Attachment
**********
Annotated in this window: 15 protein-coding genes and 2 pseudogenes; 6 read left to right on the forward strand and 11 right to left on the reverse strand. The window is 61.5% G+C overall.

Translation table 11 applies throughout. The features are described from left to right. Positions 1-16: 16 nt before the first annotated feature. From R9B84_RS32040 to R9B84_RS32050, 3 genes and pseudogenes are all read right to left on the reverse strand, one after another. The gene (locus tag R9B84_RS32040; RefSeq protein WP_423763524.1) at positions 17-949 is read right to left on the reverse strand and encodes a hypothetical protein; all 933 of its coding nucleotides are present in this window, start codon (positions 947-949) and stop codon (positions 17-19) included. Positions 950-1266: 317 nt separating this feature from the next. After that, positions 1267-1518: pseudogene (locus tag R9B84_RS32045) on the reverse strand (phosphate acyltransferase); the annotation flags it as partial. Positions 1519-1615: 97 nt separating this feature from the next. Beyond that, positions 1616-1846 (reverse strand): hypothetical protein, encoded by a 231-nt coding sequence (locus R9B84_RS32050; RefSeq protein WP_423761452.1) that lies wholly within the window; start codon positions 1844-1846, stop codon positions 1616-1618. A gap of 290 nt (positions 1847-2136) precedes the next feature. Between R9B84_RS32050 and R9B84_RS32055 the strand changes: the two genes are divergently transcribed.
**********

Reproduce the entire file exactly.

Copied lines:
Annotated in this window: 15 protein-coding genes and 2 pseudogenes; 6 read left to right on the forward strand and 11 right to left on the reverse strand. The window is 61.5% G+C overall.

Translation table 11 applies throughout. The features are described from left to right. Positions 1-16: 16 nt before the first annotated feature. From R9B84_RS32040 to R9B84_RS32050, 3 genes and pseudogenes are all read right to left on the reverse strand, one after another. The gene (locus tag R9B84_RS32040; RefSeq protein WP_423763524.1) at positions 17-949 is read right to left on the reverse strand and encodes a hypothetical protein; all 933 of its coding nucleotides are present in this window, start codon (positions 947-949) and stop codon (positions 17-19) included. Positions 950-1266: 317 nt separating this feature from the next. After that, positions 1267-1518: pseudogene (locus tag R9B84_RS32045) on the reverse strand (phosphate acyltransferase); the annotation flags it as partial. Positions 1519-1615: 97 nt separating this feature from the next. Beyond that, positions 1616-1846 (reverse strand): hypothetical protein, encoded by a 231-nt coding sequence (locus R9B84_RS32050; RefSeq protein WP_423761452.1) that lies wholly within the window; start codon positions 1844-1846, stop codon positions 1616-1618. A gap of 290 nt (positions 1847-2136) precedes the next feature. Between R9B84_RS32050 and R9B84_RS32055 the strand changes: the two genes are divergently transcribed.